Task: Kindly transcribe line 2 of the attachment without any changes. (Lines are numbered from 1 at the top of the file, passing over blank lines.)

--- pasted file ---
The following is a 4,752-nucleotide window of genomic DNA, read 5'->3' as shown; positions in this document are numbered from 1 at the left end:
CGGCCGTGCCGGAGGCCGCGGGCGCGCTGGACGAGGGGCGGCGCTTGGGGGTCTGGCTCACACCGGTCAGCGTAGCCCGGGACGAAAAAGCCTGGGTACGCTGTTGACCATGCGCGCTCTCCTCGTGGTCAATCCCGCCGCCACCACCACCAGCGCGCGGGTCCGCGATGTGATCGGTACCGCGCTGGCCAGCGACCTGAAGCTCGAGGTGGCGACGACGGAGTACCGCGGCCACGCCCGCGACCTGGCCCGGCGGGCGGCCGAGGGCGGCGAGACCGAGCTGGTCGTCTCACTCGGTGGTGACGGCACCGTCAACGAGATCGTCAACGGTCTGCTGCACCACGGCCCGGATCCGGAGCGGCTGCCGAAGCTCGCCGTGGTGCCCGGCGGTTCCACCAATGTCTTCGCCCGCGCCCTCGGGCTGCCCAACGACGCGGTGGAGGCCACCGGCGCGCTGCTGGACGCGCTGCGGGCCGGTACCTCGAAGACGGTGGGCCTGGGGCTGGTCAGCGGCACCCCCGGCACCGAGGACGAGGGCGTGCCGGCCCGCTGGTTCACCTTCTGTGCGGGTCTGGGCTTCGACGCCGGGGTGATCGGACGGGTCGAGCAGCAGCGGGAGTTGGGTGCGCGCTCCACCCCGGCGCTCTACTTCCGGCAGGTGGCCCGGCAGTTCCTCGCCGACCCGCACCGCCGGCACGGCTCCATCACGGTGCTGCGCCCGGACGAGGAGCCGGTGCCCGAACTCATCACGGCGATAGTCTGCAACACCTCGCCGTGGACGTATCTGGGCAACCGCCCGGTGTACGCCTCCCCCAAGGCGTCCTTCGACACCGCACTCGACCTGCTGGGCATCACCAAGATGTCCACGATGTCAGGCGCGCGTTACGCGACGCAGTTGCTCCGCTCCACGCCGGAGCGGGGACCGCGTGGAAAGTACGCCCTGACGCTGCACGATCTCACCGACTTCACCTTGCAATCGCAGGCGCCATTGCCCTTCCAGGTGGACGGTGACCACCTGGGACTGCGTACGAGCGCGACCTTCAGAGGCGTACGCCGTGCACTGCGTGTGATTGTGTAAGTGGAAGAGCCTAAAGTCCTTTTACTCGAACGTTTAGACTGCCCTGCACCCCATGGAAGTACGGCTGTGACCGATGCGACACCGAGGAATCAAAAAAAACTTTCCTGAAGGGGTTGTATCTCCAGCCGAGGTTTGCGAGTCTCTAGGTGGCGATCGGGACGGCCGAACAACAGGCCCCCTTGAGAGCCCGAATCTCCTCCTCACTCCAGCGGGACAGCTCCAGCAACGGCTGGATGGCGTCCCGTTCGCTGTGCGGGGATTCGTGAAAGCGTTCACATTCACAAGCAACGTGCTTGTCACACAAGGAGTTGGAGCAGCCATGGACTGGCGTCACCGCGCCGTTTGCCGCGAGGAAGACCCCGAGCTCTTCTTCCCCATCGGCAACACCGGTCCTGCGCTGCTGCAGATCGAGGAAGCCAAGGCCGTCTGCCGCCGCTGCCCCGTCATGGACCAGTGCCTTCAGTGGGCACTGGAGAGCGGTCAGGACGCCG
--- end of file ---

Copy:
CGGCCGTGCCGGAGGCCGCGGGCGCGCTGGACGAGGGGCGGCGCTTGGGGGTCTGGCTCACACCGGTCAGCGTAGCCCGGGACGAAAAAGCCTGGGTACGCTGTTGACCATGCGCGCTCTCCTCGTGGTCAATCCCGCCGCCACCACCACCAGCGCGCGGGTCCGCGATGTGATCGGTACCGCGCTGGCCAGCGACCTGAAGCTCGAGGTGGCGACGACGGAGTACCGCGGCCACGCCCGCGACCTGGCCCGGCGGGCGGCCGAGGGCGGCGAGACCGAGCTGGTCGTCTCACTCGGTGGTGACGGCACCGTCAACGAGATCGTCAACGGTCTGCTGCACCACGGCCCGGATCCGGAGCGGCTGCCGAAGCTCGCCGTGGTGCCCGGCGGTTCCACCAATGTCTTCGCCCGCGCCCTCGGGCTGCCCAACGACGCGGTGGAGGCCACCGGCGCGCTGCTGGACGCGCTGCGGGCCGGTACCTCGAAGACGGTGGGCCTGGGGCTGGTCAGCGGCACCCCCGGCACCGAGGACGAGGGCGTGCCGGCCCGCTGGTTCACCTTCTGTGCGGGTCTGGGCTTCGACGCCGGGGTGATCGGACGGGTCGAGCAGCAGCGGGAGTTGGGTGCGCGCTCCACCCCGGCGCTCTACTTCCGGCAGGTGGCCCGGCAGTTCCTCGCCGACCCGCACCGCCGGCACGGCTCCATCACGGTGCTGCGCCCGGACGAGGAGCCGGTGCCCGAACTCATCACGGCGATAGTCTGCAACACCTCGCCGTGGACGTATCTGGGCAACCGCCCGGTGTACGCCTCCCCCAAGGCGTCCTTCGACACCGCACTCGACCTGCTGGGCATCACCAAGATGTCCACGATGTCAGGCGCGCGTTACGCGACGCAGTTGCTCCGCTCCACGCCGGAGCGGGGACCGCGTGGAAAGTACGCCCTGACGCTGCACGATCTCACCGACTTCACCTTGCAATCGCAGGCGCCATTGCCCTTCCAGGTGGACGGTGACCACCTGGGACTGCGTACGAGCGCGACCTTCAGAGGCGTACGCCGTGCACTGCGTGTGATTGTGTAAGTGGAAGAGCCTAAAGTCCTTTTACTCGAACGTTTAGACTGCCCTGCACCCCATGGAAGTACGGCTGTGACCGATGCGACACCGAGGAATCAAAAAAAACTTTCCTGAAGGGGTTGTATCTCCAGCCGAGGTTTGCGAGTCTCTAGGTGGCGATCGGGACGGCCGAACAACAGGCCCCCTTGAGAGCCCGAATCTCCTCCTCACTCCAGCGGGACAGCTCCAGCAACGGCTGGATGGCGTCCCGTTCGCTGTGCGGGGATTCGTGAAAGCGTTCACATTCACAAGCAACGTGCTTGTCACACAAGGAGTTGGAGCAGCCATGGACTGGCGTCACCGCGCCGTTTGCCGCGAGGAAGACCCCGAGCTCTTCTTCCCCATCGGCAACACCGGTCCTGCGCTGCTGCAGATCGAGGAAGCCAAGGCCGTCTGCCGCCGCTGCCCCGTCATGGACCAGTGCCTTCAGTGGGCACTGGAGAGCGGTCAGGACGCCG